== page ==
Marathon’s Bitcoin Mining Strategy Only Makes Sense If No One Else Mines

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Marathon Digital (NASDAQ:MARA) stock has lost some steam lately. Yes, MARA stock is still up several thousand percent over the last year. Long-term owners have been rewarded in spades. The momentum has slowed more recently however, with shares falling around 66% from their recent highs.

Concept art of crypto mining with little figuring and a Bitcoin (BTC) token.

Source: Shutterstock

At first glance, that might seem surprising. Despite significant hits in the last day, cryptocurrencies remain extremely popular. Ethereum (ETH-USD) just hit new records, and Dogecoin (DOGE-USD) is positively taking the world by storm. Bitcoin (BTC-USD) isn’t faring that badly either. With all that in mind, you’d think crypto mining stocks would be buzzing.

Instead, it seems the recent Coinbase (NASDAQ:COIN) stock listing took away some of the interest. COIN stock absorbed a lot of capital from the crypto stock space, leading to a short-term decline in other crypto names like Marathon and Riot Blockchain (NASDAQ:RIOT). And now Coinbase stock itself has turned downward, causing sentiment to further sour. So will MARA stock get back on track?

Huge Future Profit Potential … On Paper

Marathon in theory has a tremendous profit opportunity. According to a recent investor presentation, Marathon will be a financial powerhouse in coming years.

Based on current projections, Marathon assumes the following once its mining rigs are all deployed. It believes its 103,120 miners will produce 10.37 ExaHashes (EH) per second. An ExaHash, to be clear, is one quintillion hashes. This would be tremendous. Current mining capacity globally is around 175 to 200 EH/s, meaning that Marathon would make up more than 5% of total mining capacity. This would translate into Marathon producing an estimated 55-60 Bitcoins per day.

Per Marathon’s calculations, it would cost just $4,541 per Bitcoin, on average, to mine these. Throw a $60,000 price on every one sold, and the company would be seemingly minting money. At a $60,000 sales price, Marathon would generate $103 million in monthly revenue and $87.2 million in monthly profits, it calculates. Annualize those figures, and the business would generate around $1 billion annually in mining profit. Even after overhead, financing costs, taxes and the like, Marathon would be doing quite well indeed if these projections pan out.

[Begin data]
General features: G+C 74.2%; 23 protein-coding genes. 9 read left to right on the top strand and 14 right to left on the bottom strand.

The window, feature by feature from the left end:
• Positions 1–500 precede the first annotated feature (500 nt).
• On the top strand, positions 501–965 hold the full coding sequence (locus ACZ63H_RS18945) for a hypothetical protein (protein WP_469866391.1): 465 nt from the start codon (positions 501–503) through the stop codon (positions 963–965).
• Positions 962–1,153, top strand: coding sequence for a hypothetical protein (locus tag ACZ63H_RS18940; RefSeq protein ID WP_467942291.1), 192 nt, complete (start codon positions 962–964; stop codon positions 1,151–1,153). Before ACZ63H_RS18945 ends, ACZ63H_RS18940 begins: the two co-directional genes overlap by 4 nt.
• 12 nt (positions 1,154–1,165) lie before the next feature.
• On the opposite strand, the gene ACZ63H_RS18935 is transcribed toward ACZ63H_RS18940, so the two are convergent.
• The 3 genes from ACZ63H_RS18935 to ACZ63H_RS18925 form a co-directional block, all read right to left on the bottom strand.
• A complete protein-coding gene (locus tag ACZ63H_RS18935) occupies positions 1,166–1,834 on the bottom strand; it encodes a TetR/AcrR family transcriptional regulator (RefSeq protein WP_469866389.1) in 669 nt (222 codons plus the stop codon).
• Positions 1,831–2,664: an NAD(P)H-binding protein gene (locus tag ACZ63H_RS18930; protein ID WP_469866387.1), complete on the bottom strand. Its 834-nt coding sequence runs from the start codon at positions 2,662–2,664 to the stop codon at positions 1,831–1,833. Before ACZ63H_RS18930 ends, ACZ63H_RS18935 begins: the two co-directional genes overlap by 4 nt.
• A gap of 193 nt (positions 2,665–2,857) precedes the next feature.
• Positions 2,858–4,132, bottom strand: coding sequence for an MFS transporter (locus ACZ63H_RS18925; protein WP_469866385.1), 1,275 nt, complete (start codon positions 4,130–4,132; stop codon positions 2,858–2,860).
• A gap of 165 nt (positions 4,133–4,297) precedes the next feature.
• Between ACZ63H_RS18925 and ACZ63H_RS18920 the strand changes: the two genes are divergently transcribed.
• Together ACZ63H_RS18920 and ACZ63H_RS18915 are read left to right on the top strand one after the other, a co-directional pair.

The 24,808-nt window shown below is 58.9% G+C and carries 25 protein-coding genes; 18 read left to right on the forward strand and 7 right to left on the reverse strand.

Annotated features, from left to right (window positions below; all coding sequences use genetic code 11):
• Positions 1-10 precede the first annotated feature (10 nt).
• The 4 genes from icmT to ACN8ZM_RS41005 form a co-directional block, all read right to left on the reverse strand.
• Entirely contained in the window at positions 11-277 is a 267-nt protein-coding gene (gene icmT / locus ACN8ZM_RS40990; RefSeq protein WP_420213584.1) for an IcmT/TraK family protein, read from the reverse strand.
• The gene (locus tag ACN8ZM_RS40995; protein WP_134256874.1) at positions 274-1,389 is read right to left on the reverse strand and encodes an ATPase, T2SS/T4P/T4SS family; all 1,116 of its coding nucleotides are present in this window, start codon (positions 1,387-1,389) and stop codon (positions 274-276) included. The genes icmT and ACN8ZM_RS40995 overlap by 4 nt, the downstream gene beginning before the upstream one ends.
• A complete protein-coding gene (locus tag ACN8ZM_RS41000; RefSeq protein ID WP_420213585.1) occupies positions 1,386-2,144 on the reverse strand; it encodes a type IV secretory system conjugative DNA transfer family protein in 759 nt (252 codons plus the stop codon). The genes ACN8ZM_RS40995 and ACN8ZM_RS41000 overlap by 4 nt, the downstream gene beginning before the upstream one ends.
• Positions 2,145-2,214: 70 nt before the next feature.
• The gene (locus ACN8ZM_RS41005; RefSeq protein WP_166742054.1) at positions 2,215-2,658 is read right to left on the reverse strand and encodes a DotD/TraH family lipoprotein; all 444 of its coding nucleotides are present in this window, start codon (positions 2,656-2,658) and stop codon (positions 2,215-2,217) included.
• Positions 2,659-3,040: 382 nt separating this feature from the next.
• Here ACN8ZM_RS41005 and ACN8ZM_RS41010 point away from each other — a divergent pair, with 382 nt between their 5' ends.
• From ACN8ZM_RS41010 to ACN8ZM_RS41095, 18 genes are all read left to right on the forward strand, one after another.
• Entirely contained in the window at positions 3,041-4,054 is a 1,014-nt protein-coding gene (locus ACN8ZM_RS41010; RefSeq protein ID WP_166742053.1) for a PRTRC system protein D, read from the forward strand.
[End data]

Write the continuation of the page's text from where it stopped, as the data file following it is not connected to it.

Marathon Isn’t The Only Company Scaling Up

The issue with Bitcoin mining has been and continues to be increasing mining capacity. Mining firms’ projections always look good because they assume higher future production capacity set against today’s global hashrate. However, the hashrate goes up dramatically over time, particularly whenever the price of Bitcoin spikes.

On Jan. 1, 2017, for example, Bitcoin cost just under $1,000. Meanwhile, the hashrate was 2.5 EH/s. Since then, BTC’s price is up 60x. However, the mining difficulty has actually gone up 80-fold over the same period to 200 EH now. Thus, mining difficulty actually scaled up slightly faster than Bitcoin’s price. Put another way, there’s no free lunch. Whenever the price jumps, mining consortiums react by putting more gear to work to exploit that profit opportunity. This is arbitrage, pure and simple.

In a theoretical world where Marathon was the only company that could deploy new mining rigs when Bitcoin rallied, it would make a killing. However, in the real world, everyone else will react in the same way, driving down profit margins across the board. The majority of the world’s Bitcoin mining operations have set up shop in places with cheaper electricity, such as China. It remains unclear if mining firms like Marathon will be able to compete.

Another thing to keep in mind is that Marathon’s financial projections are based on the key concept of when all its mining rigs are functional. That’s not expected to be until 2022. Why can’t it get all its desired mining gear set up sooner? That’s because it’s in line, along with so many other mining shops, to get new equipment delivered from suppliers. What happens when all those other mining clients in line turn on their own newly ordered equipment? That’s right, the hashrate goes up and thus Marathon’s share of the profit pool will diminish.

MARA Stock Verdict

MARA stock remains a play on the price of Bitcoin. I’m skeptical its mining ambitions will ever amount to much in the way of sustainable profits. That said, its recent move to buy a bunch of Bitcoin on the open market (which is far easier than actually mining it) has made MARA stock a direct bet on Bitcoin.

While Marathon mined fewer than 200 bitcoins last quarter, it now holds more than 5,000 on its balance sheet due to its heavy purchases of BTC from the exchanges. In that way, if Bitcoin keeps soaring, MARA stock should ride the value of its 5,000 Bitcoins higher. Still, though, don’t get caught up in the excitement around its potential 2022 mining profits. By the time it gets all its mining gear plugged in, the competition will have done so as well, likely causing profits to fall far short of everyone’s expectations.

On the date of publication, Ian Bezek did not have (either directly or indirectly) any positions in the securities mentioned in this article.

Ian Bezek has written more than 1,000 articles for and Seeking Alpha. He also worked as a Junior Analyst for Kerrisdale Capital, a $300 million New York City-based hedge fund. You can reach him on Twitter at @irbezek.

The post Marathon’s Bitcoin Mining Strategy Only Makes Sense If No One Else Mines appeared first on InvestorPlace.

The views and opinions expressed herein are the views and opinions of the author and do not necessarily reflect those of Nasdaq, Inc.


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